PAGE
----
The history of Australian sports is filled with examples of women who have fought to be treated on equal terms as their male counterparts.
In their own way, they have helped make small steps towards the goal of this year's International Day of the Girl: "supporting every girl to develop her skills, enter the workforce on equal terms and reach her full potential."
Here are three remarkable Australian women who have opened up the possibilities for others in their field.
As a young surfer growing up in Manly, Layne Beachley always came up against the fierce locals who dominated the line-up at North Steyne, Sydney.
They would tell her to get out of the water and pull on her leg rope when she competed for waves.
She refused to let them steal anything from her and vowed to become the best surfer in the world.
In the course of her career, Layne won seven world titles and dominated the professional tour for six consecutive years — the only surfer ever to do so.
When she retired in 2008, Beachley knew there was plenty of work for women to be on an equal footing with men.
She started her own women's contest to help launch the careers of other world champions.
A few years ago, Beachley took a stand against the disparity in prize money between men and women competing in the World Surf League (WSL).
"The industry is probably one of the last bastions of the world of sport, the surfing world, and it needs to change, it has to change," she told ABC's 7.30 program in 2016.
"I would love to see the girls be paid equally to the men.
"I'd love to see the earning potential outside of the industry be equal to the men.
"I'd love to see the employment opportunities be presented to the women as they are to the men."
When the WSL announced in September they would be equalising pay for men and women beginning with the 2019 tour, the WSL chief executive Sophie Goldschmidt called Beachley personally to tell her the news.
Now the best women surfers are winning cheques with the same number of zeroes as the men.
Growing up as a tennis fanatic in the tiny town of Barellan, in Central NSW, young Evonne Goolagong only had a broomstick as a racquet.
Later, her dad gave her a wooden paddle made from an apple crate — half tennis racquet, half cricket bat.
Goolagong didn't let that hold her back.
She played tennis for the pure joy of the sport, and when she first joined the professional tour the press nicknamed her the "Sunshine super girl".
She trained hard, competed against men and women three or four times her age, and, eventually, became a French Open, Wimbledon and three-time Australian Open champion.
In 1975, at the height of her talents, she married British tennis player Roger Cawley and changed her name to Evonne Goolagong-Cawley. She also had a baby girl.
That news did not go down well with the tennis press. They said her career was over and called her a has-been.
Goolagong-Cawley's coach even quit because he didn't think marriage and tennis stardom mixed.
But she played on, ignoring the doubters.
Nine years after her first Wimbledon final win, and with a three-year-old daughter in tow, Evonne took to Centre Court and defeated American superstar Chris Evert-Lloyd.
Her victory made her the first mother to be crowned Wimbledon champion since before the start of World War I.
She ended her career with 19 single titles in all, including two Wimbledon titles, four Australian Open titles and was ranked world No.1 in 1976.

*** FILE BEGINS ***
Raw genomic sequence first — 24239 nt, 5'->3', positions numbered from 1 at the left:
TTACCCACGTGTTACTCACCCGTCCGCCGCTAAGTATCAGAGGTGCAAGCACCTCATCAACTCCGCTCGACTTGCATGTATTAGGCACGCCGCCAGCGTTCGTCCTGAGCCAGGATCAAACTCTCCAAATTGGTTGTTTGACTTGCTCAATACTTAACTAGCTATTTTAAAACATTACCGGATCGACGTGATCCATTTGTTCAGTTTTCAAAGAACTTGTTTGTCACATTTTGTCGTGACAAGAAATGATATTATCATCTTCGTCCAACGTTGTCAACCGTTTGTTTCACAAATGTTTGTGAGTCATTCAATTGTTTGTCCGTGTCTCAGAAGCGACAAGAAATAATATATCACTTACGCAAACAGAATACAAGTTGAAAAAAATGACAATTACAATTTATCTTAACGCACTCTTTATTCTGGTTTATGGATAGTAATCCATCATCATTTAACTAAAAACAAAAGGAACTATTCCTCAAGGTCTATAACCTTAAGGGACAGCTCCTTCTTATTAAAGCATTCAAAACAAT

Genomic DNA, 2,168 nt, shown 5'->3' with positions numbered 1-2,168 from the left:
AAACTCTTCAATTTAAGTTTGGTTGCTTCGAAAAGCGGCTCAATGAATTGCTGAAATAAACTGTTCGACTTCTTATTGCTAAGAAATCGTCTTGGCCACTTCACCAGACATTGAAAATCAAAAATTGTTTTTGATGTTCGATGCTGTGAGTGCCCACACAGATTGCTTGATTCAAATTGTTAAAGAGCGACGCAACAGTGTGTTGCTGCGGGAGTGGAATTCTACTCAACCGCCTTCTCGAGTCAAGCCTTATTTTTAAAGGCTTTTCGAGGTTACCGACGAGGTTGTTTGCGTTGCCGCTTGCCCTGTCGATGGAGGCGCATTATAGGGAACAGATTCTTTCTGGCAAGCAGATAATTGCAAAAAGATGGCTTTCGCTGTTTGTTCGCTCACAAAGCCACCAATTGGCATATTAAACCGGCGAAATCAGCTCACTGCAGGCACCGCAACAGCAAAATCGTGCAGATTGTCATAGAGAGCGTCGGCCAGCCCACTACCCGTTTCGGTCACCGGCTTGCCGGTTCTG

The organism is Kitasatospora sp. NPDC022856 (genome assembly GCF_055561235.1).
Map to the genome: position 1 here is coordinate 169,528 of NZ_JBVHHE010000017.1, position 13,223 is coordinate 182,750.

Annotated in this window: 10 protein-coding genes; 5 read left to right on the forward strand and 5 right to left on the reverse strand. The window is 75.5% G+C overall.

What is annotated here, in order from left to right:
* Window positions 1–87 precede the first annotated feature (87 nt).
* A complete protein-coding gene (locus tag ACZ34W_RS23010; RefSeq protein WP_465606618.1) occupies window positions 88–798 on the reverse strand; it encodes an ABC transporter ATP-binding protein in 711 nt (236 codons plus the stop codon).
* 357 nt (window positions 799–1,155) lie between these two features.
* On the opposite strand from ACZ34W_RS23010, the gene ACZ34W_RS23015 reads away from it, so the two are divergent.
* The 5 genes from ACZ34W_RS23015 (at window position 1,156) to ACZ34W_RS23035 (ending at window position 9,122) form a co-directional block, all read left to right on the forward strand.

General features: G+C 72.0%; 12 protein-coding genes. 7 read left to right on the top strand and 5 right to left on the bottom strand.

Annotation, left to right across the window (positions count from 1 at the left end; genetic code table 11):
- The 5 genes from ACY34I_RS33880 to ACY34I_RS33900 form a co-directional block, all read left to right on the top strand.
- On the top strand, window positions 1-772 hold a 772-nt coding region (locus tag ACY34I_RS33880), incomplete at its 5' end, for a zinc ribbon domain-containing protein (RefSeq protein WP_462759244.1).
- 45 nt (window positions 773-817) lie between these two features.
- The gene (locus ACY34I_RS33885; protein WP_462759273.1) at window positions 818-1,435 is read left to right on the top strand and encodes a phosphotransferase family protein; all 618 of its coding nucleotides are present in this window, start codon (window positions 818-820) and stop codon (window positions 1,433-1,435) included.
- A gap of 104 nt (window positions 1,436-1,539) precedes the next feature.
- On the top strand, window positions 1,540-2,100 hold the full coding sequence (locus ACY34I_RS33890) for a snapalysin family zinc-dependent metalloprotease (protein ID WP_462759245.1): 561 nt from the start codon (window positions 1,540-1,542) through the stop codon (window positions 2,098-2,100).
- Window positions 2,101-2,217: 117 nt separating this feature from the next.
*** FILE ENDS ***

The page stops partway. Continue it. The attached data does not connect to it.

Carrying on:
Today she's known as one of the all-time greats of tennis and runs a foundation to help Indigenous kids achieve their dreams.
Susan Alberti, renowned for her blonde high-set hair, pearl jewellery and glitzy handbags, is known as the Western Bulldog's loudest and proudest supporter.
She is also a successful businesswoman, thanks to the construction and property development business she started with her husband, Angelo Alberti, who she married in 1967.
Over the years she has given the Bulldogs millions, and has served on the board and as the club's vice president.
Her lifetime of dedication paid off when the Bulldogs broke a 62-year premiership drought and defeated the Sydney Swans in the 2016 AFL Grand Final.
Ultimately though, Ms Alberti wanted women footballers to feel that same high and to have a national league of their own.
In 2008 she donated $25,000 to the Victorian Women's Football League (VWFL), which at that time was run entirely by volunteers and struggling to stay afloat.
It was the first of many such donations — as well as her considerable clout in board rooms — that was instrumental in establishing the Women's AFL (AFLW).
Her beloved Western Bulldogs even won their first AFLW premiership earlier this year.
But among all of this success, Alberti still has unfinished business.
Ms Alberti's daughter, Danielle, died in her arms on an LA-Melbourne flight in 2001.
They were returning home from the US to get Danielle urgent medical treatment for complications related to her type-1 diabetes.
Ms Alberti vowed then-and-there to help fight the disease and, hopefully, help find a cure.
The Susan Alberti Medical Research Foundation has since raised tens of millions of dollars to fund diabetes research.
And it is Danielle's memory that still drives her today.
"I often look at Danielle's photo, nearly every day when I wake up, and I often wonder what she may be doing now," Ms Alberti told ABC News Breakfast in 2017.
"There are millions of Danielles in the world who need support and if I can contribute one per cent, then that is what I am going to keep on doing."
Discover more stories about inspiring women with the new ABC podcast Fierce Girls, on the ABC Listen app or wherever you find your favourite podcasts.